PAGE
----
“The secularist circles that ran the country previously couldn’t stomach conservatives becoming successful and were therefore happy for the country to just hobble along as long as their own small elite kept themselves in the money,” he said.
The growing visible divide between different sections of society is not due to inconsiderate policies of the government, according to Sapan, who insists that any existing divide in the country is not between rich and poor, but actually an ideological one.
“I am not saying everything is great, but the situation is much better for everyone now. More successful businesses mean more employment opportunities and progress. Almost everyone was faced with misery before, except for the few elites. It might have been less visible but it was actually far worse. The playing field has now been levelled,” said Sapan, adding that the country has not completed its industrialisation process yet because of the stalemate it has had to endure since the 1920s.
Sapan, who is now considering a future in politics, believes accusations that the government is extremely pro-business to the detriment of workers' rights is unfair.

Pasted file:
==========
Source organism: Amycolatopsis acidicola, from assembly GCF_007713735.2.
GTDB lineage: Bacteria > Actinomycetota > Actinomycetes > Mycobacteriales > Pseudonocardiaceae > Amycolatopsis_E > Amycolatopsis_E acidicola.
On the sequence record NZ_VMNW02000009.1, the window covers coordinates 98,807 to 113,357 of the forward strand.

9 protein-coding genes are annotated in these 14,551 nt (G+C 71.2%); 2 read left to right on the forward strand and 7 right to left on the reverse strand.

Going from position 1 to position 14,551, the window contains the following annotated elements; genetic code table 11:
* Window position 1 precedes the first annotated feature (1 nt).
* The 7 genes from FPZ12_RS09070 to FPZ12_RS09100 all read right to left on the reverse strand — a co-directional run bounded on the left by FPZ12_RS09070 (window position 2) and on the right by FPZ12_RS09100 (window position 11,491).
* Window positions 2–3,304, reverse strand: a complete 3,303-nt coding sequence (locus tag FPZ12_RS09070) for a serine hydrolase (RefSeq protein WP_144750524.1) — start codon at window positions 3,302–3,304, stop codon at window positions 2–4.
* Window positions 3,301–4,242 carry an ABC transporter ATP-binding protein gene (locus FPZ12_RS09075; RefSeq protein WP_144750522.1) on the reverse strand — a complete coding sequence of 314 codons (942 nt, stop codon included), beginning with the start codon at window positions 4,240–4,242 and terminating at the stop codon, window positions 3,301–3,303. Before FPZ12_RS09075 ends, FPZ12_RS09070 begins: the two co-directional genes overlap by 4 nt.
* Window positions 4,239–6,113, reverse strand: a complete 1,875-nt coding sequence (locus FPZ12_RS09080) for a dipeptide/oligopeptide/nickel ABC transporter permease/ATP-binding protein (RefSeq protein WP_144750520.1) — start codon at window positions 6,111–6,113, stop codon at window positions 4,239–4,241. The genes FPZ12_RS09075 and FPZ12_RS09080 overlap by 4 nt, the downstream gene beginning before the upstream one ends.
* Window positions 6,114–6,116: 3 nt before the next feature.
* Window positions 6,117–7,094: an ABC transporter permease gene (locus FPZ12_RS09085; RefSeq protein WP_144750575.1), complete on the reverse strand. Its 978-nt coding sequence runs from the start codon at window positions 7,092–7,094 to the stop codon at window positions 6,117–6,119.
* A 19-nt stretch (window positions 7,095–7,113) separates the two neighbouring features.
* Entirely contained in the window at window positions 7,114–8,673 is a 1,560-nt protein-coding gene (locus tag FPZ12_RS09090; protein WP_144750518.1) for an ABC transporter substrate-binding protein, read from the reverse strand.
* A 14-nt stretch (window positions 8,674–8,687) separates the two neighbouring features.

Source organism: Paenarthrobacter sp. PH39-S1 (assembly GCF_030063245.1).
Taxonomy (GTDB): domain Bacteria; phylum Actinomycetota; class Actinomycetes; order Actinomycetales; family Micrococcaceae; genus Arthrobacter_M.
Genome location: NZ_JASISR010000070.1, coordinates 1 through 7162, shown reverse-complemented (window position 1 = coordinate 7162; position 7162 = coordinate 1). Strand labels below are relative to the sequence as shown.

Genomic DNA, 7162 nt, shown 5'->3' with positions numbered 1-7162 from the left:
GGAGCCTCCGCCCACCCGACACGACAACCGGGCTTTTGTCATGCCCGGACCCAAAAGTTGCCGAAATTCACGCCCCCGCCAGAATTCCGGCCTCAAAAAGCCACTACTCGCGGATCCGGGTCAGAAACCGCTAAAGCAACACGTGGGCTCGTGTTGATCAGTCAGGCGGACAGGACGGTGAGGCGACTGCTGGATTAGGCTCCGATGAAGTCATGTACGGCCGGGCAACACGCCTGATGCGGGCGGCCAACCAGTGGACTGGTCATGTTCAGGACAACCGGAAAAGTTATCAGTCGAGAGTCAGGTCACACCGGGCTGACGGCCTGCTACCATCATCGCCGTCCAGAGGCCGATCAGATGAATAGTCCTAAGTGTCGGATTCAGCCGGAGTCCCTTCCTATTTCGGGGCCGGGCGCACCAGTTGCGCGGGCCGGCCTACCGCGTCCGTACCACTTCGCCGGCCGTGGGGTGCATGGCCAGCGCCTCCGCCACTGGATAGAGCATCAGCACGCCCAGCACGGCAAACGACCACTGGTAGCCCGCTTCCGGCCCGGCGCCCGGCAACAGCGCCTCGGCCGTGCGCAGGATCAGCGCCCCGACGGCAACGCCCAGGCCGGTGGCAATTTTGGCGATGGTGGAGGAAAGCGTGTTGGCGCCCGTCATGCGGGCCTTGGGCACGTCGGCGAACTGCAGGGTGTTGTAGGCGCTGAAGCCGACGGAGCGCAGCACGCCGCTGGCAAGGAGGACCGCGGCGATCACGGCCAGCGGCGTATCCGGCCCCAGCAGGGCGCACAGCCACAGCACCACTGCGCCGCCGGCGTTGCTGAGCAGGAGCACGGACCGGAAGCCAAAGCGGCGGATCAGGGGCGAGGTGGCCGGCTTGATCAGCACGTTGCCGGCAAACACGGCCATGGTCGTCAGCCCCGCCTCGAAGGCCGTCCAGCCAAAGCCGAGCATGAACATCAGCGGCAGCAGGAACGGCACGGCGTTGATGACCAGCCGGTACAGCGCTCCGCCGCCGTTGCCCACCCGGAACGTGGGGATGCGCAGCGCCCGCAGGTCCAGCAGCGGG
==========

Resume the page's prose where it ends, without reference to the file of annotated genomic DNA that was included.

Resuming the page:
“The minimum wage is just one dimension and it is not even something that the government can unilaterally decide to change. Global market conditions also matter. Our businesses need to stay competitive. Every citizen in the country has access to free healthcare and education. As a businessman I am against increasing the minimum wage because it will hurt business.”
His first foray into politics came in the run-in to the 7 June general elections, where he sought to become a candidate for parliament but did not succeed.
“I am well-off and will not be entering politics for money. I want to give back to society now that I have succeeded. This government paved the way for us conservatives, who make up most of the population, to become successful. Now I want to be a part of the new young faces who will carry this tradition forward,” he said.
Luxury spending rises
A recent report by Deloittes shows the growth trend of the luxory sector in Turkey despite a stuttering economy, rising unemployment and inflation.
The report foresees the luxury segment market growing to 7bn liras ($2.4bn) by 2018 despite a slowdown in the economy.
According to Erhan Aslanoglu, a professor of economics at Istanbul’s Piri Reis University, the continuation of luxury spending despite a contracting economy shouldn’t come as a major surprise in economic terms, but he also stresses the need to look into the sociological and psychological factors behind it.